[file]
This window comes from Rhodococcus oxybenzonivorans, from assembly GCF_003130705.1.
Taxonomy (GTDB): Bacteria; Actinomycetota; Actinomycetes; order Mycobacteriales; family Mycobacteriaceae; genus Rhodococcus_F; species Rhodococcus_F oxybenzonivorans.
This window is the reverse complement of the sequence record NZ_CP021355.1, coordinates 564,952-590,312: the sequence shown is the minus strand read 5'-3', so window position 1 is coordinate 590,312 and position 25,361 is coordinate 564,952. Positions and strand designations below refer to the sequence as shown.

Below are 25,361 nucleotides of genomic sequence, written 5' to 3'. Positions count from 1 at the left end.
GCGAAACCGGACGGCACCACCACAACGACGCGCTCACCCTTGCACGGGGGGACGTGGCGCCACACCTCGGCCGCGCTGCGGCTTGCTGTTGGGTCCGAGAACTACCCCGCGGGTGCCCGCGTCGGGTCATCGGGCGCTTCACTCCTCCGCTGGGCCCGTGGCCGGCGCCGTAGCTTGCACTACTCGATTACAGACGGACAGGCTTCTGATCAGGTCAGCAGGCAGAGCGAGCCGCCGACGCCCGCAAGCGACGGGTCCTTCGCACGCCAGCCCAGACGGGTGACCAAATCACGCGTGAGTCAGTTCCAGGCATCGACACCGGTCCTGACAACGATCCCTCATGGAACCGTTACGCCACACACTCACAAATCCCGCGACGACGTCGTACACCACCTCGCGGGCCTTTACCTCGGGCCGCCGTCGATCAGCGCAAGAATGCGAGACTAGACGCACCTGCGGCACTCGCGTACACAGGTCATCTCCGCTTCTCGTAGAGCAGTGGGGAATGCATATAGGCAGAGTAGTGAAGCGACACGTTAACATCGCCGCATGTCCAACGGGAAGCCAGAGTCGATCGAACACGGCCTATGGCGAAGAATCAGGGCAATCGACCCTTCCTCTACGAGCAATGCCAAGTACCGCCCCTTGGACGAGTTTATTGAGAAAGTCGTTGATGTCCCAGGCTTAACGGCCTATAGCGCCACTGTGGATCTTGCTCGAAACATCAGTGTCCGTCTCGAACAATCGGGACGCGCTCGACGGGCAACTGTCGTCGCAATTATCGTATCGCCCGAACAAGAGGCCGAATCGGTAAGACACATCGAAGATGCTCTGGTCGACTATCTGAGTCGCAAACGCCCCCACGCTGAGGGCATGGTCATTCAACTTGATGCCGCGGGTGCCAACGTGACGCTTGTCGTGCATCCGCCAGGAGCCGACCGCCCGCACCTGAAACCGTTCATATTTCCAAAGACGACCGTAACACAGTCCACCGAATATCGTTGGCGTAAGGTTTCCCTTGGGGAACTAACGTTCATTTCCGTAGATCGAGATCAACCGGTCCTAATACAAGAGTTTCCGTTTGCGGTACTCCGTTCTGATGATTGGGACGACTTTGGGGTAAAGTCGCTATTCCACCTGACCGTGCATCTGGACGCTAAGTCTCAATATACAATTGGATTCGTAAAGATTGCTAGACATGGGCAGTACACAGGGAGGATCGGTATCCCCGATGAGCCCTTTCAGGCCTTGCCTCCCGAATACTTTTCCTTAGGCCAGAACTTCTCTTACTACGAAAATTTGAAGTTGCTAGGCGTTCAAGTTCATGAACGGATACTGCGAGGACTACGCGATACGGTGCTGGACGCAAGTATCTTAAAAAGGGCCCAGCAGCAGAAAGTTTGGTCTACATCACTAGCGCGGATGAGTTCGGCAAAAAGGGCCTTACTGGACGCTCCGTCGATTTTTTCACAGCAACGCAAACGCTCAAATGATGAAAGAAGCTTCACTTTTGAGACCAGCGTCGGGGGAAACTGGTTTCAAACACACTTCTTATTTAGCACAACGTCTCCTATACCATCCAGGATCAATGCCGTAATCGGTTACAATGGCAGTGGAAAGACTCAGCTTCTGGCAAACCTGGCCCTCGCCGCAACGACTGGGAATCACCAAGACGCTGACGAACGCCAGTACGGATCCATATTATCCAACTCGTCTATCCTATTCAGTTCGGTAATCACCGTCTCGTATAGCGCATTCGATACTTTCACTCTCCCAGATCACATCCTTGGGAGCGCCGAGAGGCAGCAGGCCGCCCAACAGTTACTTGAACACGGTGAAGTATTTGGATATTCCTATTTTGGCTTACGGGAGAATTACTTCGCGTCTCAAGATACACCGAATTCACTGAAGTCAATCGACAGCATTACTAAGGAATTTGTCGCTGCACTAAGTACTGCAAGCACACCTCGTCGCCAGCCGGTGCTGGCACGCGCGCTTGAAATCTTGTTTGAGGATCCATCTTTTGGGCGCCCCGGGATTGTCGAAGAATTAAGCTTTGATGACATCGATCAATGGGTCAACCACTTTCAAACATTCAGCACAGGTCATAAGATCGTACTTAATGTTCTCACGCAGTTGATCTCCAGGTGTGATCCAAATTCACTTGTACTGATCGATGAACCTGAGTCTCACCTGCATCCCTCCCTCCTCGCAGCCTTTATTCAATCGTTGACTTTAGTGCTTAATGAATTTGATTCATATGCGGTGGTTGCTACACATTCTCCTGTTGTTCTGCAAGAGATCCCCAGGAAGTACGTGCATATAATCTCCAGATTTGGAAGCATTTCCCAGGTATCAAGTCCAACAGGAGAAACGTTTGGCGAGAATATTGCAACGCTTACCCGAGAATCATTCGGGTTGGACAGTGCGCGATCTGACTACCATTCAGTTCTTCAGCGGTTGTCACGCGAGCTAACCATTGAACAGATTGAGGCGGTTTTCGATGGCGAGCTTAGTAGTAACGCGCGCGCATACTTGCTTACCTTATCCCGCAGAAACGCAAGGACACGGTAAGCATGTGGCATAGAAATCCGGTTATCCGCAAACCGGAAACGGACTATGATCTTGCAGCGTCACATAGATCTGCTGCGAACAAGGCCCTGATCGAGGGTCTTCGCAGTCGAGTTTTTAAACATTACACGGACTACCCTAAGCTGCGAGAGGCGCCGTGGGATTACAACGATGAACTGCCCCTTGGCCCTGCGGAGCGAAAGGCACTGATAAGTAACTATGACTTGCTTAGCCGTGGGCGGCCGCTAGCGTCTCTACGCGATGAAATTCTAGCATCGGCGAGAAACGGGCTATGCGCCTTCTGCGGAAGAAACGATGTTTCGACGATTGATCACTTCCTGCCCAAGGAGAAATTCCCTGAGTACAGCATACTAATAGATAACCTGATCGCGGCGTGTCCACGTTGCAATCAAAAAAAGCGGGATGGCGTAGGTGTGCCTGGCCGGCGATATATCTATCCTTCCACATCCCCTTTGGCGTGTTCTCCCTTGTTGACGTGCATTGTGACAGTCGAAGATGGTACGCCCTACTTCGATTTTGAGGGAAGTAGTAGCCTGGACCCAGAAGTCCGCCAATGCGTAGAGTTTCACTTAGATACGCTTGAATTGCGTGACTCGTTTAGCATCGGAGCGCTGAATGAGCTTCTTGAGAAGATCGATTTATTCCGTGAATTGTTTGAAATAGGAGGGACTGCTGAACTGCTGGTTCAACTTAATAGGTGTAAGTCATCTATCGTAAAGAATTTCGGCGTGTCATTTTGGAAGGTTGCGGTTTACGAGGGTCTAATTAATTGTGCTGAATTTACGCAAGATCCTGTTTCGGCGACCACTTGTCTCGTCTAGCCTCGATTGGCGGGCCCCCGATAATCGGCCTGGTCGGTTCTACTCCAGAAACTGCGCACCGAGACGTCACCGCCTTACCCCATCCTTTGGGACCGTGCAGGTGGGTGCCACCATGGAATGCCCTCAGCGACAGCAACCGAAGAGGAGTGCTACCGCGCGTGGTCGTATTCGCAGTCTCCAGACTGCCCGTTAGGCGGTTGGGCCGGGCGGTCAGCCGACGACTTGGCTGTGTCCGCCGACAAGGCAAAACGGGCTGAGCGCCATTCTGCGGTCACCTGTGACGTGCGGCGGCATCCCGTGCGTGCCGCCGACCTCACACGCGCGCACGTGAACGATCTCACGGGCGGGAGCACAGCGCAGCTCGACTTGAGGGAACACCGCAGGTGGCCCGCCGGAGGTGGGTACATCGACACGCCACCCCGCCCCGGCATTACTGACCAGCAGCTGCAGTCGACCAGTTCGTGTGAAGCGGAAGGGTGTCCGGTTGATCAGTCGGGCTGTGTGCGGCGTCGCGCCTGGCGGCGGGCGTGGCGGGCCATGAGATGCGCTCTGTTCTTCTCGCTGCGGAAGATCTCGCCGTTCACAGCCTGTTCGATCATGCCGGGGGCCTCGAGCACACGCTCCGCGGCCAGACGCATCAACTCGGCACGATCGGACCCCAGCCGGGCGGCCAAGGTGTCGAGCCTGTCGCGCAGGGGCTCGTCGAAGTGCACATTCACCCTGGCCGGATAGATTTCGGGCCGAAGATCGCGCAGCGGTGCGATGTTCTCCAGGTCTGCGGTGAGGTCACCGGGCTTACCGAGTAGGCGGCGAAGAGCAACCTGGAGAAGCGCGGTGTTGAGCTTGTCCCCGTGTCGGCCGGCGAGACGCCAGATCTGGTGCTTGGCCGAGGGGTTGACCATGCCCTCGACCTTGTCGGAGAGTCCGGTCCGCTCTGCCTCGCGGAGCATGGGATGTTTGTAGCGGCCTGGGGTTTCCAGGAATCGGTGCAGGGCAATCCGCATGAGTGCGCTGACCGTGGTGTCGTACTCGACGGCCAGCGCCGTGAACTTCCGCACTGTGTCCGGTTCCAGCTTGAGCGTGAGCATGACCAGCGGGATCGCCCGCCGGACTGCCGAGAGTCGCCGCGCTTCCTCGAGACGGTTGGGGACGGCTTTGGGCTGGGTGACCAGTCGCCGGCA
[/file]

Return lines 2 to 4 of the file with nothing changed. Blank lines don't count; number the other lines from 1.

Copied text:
Taxonomy (GTDB): Bacteria; Actinomycetota; Actinomycetes; order Mycobacteriales; family Mycobacteriaceae; genus Rhodococcus_F; species Rhodococcus_F oxybenzonivorans.
This window is the reverse complement of the sequence record NZ_CP021355.1, coordinates 564,952-590,312: the sequence shown is the minus strand read 5'-3', so window position 1 is coordinate 590,312 and position 25,361 is coordinate 564,952. Positions and strand designations below refer to the sequence as shown.

Below are 25,361 nucleotides of genomic sequence, written 5' to 3'. Positions count from 1 at the left end.